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The Dangers of Distracted Driving

According to the CDC, more than nine people are killed daily in the United States due to distracted driving, and over 3,000 people are killed yearly. Distracted driving is defined by the National Highway Traffic Safety Administration (NHTSA) as “any activity that takes your attention away from the task of driving.” Every time you drive distracted, you increase the risk that you will injure yourself or others in a crash.

At Dahl Consulting, we know that the people who make up our business are our most important asset. Whether your destination is your workplace or simply to run an errand, driving is an essential element of our daily lives. Our company strongly encourages employees and workforce team members to utilize safe driving practices, both on and off the job. We believe that awareness and education are key to ensuring a safer roadway for all.

Types of Distracted Driving

Nearly every driver is guilty of some form of distracted driving. Distracted driving activities include using a cell phone, texting, eating, or adjusting the radio or your navigation system. There are three primary types of distracted driving.

1. Visual Distractions

A visual distraction is anything that takes your eyes off the road. This could include looking at a car crash, eye-catching outside surroundings, or the people in your car. Unsurprisingly, taking your eyes off the street can end in a collision with another vehicle, person, or surrounding objects. It is vital to always keep your eyes on the road, as traffic can change in the blink of an eye.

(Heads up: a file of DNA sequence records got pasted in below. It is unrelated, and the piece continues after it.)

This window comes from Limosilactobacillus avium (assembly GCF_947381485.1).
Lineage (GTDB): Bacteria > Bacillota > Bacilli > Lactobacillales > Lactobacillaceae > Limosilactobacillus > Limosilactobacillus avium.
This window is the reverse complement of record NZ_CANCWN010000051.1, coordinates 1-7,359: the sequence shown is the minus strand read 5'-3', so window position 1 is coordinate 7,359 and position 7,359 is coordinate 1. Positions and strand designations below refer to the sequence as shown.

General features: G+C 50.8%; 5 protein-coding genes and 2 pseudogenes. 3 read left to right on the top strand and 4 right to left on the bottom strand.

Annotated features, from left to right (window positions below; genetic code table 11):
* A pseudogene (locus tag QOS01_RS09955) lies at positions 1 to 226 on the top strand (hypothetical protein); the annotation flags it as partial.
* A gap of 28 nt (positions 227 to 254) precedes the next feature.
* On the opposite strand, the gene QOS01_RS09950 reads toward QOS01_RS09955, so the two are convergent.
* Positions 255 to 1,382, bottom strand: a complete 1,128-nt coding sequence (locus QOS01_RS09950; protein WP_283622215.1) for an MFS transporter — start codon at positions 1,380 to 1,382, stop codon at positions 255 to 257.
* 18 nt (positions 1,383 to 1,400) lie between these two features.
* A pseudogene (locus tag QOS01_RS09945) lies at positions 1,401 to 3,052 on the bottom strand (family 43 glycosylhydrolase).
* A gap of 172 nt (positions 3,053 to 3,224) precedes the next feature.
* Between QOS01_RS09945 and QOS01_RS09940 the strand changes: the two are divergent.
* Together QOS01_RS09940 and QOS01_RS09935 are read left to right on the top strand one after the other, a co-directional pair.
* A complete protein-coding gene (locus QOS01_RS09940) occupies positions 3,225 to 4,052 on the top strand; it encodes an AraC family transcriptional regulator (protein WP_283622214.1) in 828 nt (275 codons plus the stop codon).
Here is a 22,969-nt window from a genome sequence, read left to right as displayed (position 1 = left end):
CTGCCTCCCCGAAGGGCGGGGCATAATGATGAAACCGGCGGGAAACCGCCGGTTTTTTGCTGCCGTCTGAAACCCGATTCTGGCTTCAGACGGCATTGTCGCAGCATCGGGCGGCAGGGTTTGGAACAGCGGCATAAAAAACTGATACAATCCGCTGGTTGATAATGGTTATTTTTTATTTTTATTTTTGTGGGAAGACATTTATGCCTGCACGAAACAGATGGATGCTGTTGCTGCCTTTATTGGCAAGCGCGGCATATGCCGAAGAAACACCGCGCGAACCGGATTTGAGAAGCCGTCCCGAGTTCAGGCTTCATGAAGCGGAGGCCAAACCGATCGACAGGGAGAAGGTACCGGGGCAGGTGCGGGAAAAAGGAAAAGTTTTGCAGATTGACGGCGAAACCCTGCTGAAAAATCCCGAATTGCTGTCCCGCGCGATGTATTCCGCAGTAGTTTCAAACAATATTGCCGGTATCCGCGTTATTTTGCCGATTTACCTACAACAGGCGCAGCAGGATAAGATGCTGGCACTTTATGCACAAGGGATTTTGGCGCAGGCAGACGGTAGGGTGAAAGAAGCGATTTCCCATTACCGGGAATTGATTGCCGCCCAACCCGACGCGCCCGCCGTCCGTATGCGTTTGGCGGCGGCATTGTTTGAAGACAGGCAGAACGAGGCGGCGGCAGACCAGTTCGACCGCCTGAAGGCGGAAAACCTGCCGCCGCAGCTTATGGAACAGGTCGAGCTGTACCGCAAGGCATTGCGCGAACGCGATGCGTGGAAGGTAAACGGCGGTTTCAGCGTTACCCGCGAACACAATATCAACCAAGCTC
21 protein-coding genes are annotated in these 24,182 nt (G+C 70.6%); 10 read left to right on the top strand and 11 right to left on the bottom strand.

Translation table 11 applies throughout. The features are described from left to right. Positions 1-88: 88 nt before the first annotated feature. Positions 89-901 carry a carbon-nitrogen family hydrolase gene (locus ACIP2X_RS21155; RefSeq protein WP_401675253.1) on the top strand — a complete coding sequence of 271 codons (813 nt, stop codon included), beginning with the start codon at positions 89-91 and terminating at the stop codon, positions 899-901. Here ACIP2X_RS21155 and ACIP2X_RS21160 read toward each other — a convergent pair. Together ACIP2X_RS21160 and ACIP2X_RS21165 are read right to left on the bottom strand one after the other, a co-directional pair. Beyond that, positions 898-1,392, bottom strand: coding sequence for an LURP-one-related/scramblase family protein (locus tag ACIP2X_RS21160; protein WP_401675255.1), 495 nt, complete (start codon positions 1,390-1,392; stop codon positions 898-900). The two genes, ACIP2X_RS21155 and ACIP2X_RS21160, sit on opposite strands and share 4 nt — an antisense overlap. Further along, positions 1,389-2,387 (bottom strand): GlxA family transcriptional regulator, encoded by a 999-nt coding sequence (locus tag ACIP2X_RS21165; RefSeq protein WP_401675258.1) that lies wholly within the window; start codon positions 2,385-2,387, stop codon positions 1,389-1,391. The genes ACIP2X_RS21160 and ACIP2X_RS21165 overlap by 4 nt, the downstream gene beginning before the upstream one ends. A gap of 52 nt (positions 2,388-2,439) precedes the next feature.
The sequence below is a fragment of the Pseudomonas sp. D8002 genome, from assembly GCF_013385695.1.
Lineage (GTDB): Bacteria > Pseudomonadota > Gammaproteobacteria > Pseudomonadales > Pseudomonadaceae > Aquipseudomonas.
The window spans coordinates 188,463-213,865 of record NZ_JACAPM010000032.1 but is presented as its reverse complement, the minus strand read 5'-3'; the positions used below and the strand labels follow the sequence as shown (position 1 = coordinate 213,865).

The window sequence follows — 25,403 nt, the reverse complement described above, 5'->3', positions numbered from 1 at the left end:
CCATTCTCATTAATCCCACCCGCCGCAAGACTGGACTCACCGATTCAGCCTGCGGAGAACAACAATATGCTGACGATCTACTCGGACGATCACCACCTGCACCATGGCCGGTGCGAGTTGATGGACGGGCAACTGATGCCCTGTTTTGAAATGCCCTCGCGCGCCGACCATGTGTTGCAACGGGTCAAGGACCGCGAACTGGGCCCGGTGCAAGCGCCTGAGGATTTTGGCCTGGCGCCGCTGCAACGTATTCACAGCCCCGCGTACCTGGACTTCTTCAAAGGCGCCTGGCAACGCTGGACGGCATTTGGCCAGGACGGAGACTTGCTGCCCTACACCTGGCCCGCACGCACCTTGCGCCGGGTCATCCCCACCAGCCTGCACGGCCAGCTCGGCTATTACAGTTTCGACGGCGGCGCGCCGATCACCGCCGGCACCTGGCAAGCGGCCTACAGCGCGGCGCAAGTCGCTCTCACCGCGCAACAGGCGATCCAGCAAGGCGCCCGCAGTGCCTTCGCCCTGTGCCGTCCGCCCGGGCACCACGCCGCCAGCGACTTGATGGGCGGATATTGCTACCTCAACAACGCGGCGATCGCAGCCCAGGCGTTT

2. Manual Distractions

A manual distraction involves removing your hands from the steering wheel. This includes reaching for a drink, a phone, or a loose object in your vehicle. Manual distractions cause a slower reaction response, as you cannot use your total capacity to avoid dangers in the path of your vehicle.

3. Cognitive Distractions

Cognitive distractions are the most abstract of the three types but are defined as anything that takes your mind off the task of driving. When you think of distracted driving, you likely don’t think of cognitive distractions first. However, this type of distraction can be just as dangerous as the former two. When spacing out, singing, or directing your attention to your vehicle’s passengers, you risk causing an accident that would have otherwise been avoided.

Texting and Driving

Texting and driving is one of the worst kinds of distracted driving as it distracts you visually, manually, and cognitively. According to the NHTSA, taking your eyes off the road for even 5 seconds going 55mph, is the same as driving the length of an entire football field with your eyes shut. Texting while driving is extremely dangerous to yourself and others and can be deadly. In 2020, more than 10% of texting and driving accidents were fatal, amounting to 396 people in total killed. Before you pick up the phone, consider the serious consequences it may have.